In what he’s described as the hardest 570 days of his life, a gay Christian minister is fighting back against the church that he says fired him because of his sexuality.
Philip Olivier, 36, was dismissed from his position of minister in the Afrikaanse Protestant Church (APC) of Groblersdal in Limpopo on 18 November 2014.
He claims that most of the charges against him were trumped up and “boil down to the fact that because I am gay I am not suitable to be a minister in the church”.
The APC first took action against Olivier after he appeared in a group photo taken at a social function hosted by Triarc, an LGBT insurance and medical aid company, posted on Facebook.
The church also accused him of working for the company, which Olivier denies, and for officiating a marriage without authority. He insists, however, that he took part in the ceremony with the church’s approval and that he did not formally solemnise the marriage.
In addition to suddenly finding himself without a job and with an outstanding student loan, he was also thrown out of his church accommodation. Without any other career to fall back on, he had to sell his possessions, lost his car and is facing growing debt and an uncertain future.
“Basically, after they fired me, they revoked my right to be a minister in any church. I went to other churches to get employment and I only had closed doors. I was blacklisted,” Olivier told Mambaonline. “So everything I studied for and my career has ended. It puts me back 11 years.”
He added: “To be a minister isn’t a job, it is a calling. When I was stripped of my title and position, I lost more than just a job. I lost a lifetime of dreams, my meaning in society was shaken and I lost a community of support.”
Olivier approached the CCMA with a claim of unfair dismissal, but attempts at meditation with the church failed.
“The CCMA commissioner said that the reason that he can pick up for me being fired was because I am gay and he changed [the case] to [one of] unfair discrimination. After that, the church said they wanted nothing to do with me,” Olivier claimed.
He then had 90 days to take the matter further in the Labour Court but after difficulties in sourcing funding and struggling with legal representation that period lapsed.
Now he’s secured the help of well known advocate Annamarie de Vos. They are approaching the Labour Court this Friday in a bid to have an extension granted that would allow them to continue with legal action against the APC.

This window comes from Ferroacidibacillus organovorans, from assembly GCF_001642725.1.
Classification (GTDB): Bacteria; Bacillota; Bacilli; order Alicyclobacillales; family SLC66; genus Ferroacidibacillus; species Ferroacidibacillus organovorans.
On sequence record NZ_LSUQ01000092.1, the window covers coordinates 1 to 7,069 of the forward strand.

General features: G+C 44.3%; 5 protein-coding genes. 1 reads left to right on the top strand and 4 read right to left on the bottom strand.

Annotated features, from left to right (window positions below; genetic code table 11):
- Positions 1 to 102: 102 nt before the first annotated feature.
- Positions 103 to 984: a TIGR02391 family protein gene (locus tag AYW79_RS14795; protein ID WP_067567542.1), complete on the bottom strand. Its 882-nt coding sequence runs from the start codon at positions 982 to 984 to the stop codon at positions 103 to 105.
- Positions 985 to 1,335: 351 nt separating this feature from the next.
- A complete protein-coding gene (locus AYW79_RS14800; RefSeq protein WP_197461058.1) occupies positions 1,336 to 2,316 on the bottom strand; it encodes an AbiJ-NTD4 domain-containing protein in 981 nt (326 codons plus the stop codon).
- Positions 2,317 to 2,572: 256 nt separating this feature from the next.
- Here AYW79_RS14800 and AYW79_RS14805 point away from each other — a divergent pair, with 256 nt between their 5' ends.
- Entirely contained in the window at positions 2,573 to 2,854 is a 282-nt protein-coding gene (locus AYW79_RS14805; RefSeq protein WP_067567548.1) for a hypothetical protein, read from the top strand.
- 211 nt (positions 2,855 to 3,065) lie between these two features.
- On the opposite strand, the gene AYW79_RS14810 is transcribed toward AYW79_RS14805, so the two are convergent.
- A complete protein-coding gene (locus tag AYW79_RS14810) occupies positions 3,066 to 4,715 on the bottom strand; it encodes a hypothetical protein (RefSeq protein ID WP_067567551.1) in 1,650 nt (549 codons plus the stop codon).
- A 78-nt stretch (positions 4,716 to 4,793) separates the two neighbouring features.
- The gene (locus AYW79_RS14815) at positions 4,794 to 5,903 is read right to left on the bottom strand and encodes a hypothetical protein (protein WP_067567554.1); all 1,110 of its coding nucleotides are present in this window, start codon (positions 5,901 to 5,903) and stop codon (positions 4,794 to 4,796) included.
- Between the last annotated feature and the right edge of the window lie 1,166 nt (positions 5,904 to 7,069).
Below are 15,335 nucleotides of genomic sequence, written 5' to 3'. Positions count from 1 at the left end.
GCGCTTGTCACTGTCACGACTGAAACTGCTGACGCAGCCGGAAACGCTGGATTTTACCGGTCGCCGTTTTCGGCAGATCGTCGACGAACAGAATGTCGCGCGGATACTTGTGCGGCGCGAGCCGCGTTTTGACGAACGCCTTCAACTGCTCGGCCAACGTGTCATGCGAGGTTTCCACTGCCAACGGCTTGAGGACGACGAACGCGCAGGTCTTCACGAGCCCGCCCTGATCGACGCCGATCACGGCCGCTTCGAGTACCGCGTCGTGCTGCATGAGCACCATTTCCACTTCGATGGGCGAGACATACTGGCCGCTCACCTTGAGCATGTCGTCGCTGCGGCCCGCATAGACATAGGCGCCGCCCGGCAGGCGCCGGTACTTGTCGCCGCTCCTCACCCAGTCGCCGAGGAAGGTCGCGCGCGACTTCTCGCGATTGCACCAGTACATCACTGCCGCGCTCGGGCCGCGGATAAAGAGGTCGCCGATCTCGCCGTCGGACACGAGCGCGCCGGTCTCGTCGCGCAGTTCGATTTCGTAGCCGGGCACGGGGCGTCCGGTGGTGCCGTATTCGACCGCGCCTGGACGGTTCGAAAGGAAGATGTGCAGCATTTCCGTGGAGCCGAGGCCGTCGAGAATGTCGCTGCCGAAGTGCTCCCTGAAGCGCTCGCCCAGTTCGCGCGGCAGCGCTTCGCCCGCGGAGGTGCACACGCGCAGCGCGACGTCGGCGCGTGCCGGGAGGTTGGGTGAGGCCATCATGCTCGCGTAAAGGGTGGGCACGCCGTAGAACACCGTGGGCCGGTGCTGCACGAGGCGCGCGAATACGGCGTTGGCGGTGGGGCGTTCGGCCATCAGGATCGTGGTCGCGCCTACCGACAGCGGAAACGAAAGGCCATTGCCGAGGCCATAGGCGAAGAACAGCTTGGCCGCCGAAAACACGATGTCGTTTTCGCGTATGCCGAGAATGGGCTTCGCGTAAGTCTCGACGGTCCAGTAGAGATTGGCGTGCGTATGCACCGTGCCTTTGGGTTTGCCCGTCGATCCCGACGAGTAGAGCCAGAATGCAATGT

Olivier wants the church to compensate him for his past and future financial loses and the emotional damage suffered at its hands.
“The total loses are great,” he said. “Being in an environment where you had high social standing [and then] to be being seen as nothing, where none of your friends or colleagues want to talk to you.”
He doubts the church would ever offer his job back. “The church is against gay people. The chances are zero. I won’t be able to be a minster ever again,” he said.
Olivier has asked the LGBT community and its allies to help him raise funds for his cause. The hearing on Friday is costing him R30,000 and he’ll need at least R50,000 more to continue the fight. If you’d like offer a donation, visit his website here.
While he hopes that the case will have the added benefit of forcing the church to change its policies, he has few illusions, noting that in the recent Ecclesia De Lange case the Constitutional Court chose not make such a ruling.
“I do hope that there can be a change in the church law. At the end of the day, you can’t go on being a church spreading the love of God and still have discrimination against a group of people that also needs the love and the message of the Bible.”
“But if we stop fighting these people [the church] they will carry on as they’ve carried on over the past 100 years,” he warned.
The picture that caused all the trouble. (Olivier is fifth from the left in the back row)
When asked for comment, the APC head office in Pretoria referred Mambaonline to Stefan Grobler from the church board in Groblersdal. He told us: “The matter is sub judice so it’s not in the interest of the church or Mr Olivier to give any comment at this stage.”
The issues of LGBT clergy and LGBT acceptance in churches in South Africa remain controversial and deeply divisive.
In November 2015, the Constitutional Court refused to rule on the discrimination case of lesbian minister Ecclesia De Lange, who was fired by the Methodist Church when she married her same-sex partner. The court said the issue was best resolved through arbitration.
The previous month, the Dutch Reformed Church (or NG Kerk) put its widely welcomed decision to recognise same-sex relationships and non-celibate gay ministers on hold until its next General Synod in 2018.